Spotting the woman in front of me using a fan to maintain her cool, I complimented her wisdom in bringing it today. "No accident, I keep three in my purse all summer long. I never go anywhere without them," she shared. Brilliant (note to self).

The Happy Lucky Combo took the stage with accordionist Barry looking particularly dapper in a straw boater, a gentleman's best topper on a summer-hot day, introducing themselves to first-timers (although how that's possible, I can't imagine) with a song, "We're the Happy Lucky Combo."

Introductions out of the way, the moved on to a raucous song about Manchester called for obvious reasons "Dogtown." My friend leaned over to inform me that there's a Manchester AA group called "Dogtown Drunks" and my hat's off to them with a sense of humor like that.

With songs such as "If I Were a Rich Man" and "Jellyroll" and untold songs that sounded like tavern drinking songs, the Combo soon had the dancers the Lava Men hadn't. A toddler swayed side to side next to a wooden barrel while the Man About Town shook a leg with the artistic director of a local theater company. The band called him out from the stage, much to his delight.

He came over to say hello afterwards, explaining away his dancing bent saying, "Everyone should have an Agent Cooper," which meant nothing to me until I glanced at the chalkboard to see it was a 12.2% dry-hopped imperial something or other.

"They should have a nap room in the back after that," he suggested then reconsidered. "But that would probably lead to things."

Turns out he wasn't the only one feeling the wrath of Agent Cooper. One of the Combo's singers mentioned he indulged in beer infrequently and had had one, too. Knocked for a loop, he was.

"I think we should do a beer song," one of the other musicians said and they cobbled together "Roll Out the Barrel" to the audience's delight. There's a reason their name mentions happy because it's the effect they have on audiences.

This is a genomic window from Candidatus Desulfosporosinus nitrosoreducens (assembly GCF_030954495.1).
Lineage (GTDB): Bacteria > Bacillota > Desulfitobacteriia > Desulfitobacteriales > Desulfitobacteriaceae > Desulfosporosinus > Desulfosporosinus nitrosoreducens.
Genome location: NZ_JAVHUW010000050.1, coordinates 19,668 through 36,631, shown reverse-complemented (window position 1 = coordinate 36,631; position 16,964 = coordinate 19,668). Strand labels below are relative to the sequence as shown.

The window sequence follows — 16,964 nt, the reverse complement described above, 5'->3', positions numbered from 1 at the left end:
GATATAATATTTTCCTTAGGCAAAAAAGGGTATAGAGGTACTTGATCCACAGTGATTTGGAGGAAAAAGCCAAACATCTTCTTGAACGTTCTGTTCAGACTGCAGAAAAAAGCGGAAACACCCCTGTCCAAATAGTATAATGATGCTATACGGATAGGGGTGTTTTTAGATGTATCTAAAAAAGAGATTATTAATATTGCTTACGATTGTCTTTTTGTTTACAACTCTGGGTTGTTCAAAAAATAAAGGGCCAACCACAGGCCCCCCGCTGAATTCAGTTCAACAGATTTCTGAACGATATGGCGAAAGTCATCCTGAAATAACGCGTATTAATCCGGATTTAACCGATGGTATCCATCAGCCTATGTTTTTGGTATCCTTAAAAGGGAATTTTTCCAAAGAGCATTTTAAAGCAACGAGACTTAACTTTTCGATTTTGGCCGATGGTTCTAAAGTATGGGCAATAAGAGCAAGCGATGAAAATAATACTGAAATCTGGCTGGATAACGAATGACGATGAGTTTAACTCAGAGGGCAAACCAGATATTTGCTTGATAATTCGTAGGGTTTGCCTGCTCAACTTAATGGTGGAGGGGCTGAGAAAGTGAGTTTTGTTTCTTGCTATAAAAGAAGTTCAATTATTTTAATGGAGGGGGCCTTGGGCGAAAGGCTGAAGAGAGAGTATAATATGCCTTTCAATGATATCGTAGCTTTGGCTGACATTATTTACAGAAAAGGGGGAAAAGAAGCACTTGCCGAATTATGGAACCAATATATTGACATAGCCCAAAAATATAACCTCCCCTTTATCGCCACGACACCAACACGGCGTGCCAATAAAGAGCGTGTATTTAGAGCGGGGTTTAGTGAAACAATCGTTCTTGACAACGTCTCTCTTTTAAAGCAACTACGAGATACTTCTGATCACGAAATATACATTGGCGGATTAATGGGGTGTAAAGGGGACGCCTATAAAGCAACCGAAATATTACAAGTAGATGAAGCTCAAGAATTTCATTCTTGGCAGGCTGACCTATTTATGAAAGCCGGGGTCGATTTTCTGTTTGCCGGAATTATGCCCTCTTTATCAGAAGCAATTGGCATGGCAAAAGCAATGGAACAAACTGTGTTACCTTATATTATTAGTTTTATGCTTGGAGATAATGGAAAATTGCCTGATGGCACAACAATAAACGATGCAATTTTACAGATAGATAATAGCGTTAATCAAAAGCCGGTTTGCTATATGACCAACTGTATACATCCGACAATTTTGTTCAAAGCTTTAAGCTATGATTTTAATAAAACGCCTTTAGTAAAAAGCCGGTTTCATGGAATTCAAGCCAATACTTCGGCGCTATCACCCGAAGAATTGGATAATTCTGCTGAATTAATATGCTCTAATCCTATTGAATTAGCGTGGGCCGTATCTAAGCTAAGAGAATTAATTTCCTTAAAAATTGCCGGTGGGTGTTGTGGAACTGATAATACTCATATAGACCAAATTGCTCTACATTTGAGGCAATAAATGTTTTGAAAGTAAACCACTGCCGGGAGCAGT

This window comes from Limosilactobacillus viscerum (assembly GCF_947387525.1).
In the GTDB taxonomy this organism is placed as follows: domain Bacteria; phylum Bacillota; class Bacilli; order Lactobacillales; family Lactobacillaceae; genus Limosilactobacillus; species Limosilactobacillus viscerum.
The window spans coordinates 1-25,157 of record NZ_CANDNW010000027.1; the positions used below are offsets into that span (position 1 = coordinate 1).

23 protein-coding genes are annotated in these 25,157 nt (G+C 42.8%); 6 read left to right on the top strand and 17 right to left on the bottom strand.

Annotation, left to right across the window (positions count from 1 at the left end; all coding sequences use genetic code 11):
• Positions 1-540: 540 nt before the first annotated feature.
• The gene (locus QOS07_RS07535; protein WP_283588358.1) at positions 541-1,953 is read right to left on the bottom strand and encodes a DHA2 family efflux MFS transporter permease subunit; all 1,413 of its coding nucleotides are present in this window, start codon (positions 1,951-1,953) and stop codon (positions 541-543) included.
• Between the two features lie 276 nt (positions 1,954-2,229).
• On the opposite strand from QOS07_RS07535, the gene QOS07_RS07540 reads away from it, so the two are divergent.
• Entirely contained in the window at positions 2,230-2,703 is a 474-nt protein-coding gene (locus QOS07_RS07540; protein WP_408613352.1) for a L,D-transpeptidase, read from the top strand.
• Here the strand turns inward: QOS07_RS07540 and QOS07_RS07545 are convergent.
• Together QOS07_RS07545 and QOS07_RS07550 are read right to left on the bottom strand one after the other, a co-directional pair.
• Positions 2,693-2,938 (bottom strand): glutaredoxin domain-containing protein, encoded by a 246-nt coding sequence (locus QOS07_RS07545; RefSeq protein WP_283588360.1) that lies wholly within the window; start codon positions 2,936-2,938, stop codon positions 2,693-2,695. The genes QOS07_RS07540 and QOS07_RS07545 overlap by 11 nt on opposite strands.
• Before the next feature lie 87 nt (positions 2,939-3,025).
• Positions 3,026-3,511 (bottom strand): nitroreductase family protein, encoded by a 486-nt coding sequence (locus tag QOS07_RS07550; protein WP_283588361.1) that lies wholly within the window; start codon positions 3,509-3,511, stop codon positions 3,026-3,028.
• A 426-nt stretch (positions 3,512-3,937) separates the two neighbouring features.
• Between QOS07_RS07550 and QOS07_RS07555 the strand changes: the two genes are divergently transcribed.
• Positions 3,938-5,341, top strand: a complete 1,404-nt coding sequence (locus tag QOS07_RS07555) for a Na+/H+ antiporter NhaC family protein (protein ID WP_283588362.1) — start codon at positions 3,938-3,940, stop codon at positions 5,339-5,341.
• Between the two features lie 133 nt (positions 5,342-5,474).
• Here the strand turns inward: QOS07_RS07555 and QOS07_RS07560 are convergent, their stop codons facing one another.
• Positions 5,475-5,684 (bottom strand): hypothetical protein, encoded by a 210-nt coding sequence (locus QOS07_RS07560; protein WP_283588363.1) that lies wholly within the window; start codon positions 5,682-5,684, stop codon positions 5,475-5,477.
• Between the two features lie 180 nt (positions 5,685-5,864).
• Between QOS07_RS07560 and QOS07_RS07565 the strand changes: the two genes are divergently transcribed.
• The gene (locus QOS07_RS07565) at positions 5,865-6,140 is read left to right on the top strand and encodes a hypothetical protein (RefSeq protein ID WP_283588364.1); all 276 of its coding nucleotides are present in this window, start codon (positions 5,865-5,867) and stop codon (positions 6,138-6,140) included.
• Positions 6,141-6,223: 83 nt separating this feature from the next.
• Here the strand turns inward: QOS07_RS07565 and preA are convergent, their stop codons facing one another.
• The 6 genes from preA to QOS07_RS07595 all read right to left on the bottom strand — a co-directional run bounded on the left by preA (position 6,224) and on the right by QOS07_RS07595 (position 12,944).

By the time their set ended, "it" band and next on the bill Avers, had arrived and the crowd had again doubled in size, understandable given their talent pool.

But I've seen them on more than one occasion (and will again, of course) and my friend was beet red and sweating from every pore, so we made our way back to his car discussing all the VWs we'd both owned over the years. He trumped me with having had a Vanagon plus his Cabriolet had caught fire at a gas station, but losing my Squareback on the Beltway because I'd never put oil in it was a close third.

He apologized for being so overheated we needed to leave, but I was well satisfied with our afternoon supporting the Bijou, listening to live music and watching cartoons and silent films. No, we didn't win any of the raffles, but we supported something that will make Richmond even cooler than it already is.

Bring on the Bijou Film Center and I promise never to leave a movie early. I may need to pull out a fan, but I'm in it 'till the end.

No comments:

Post a Comment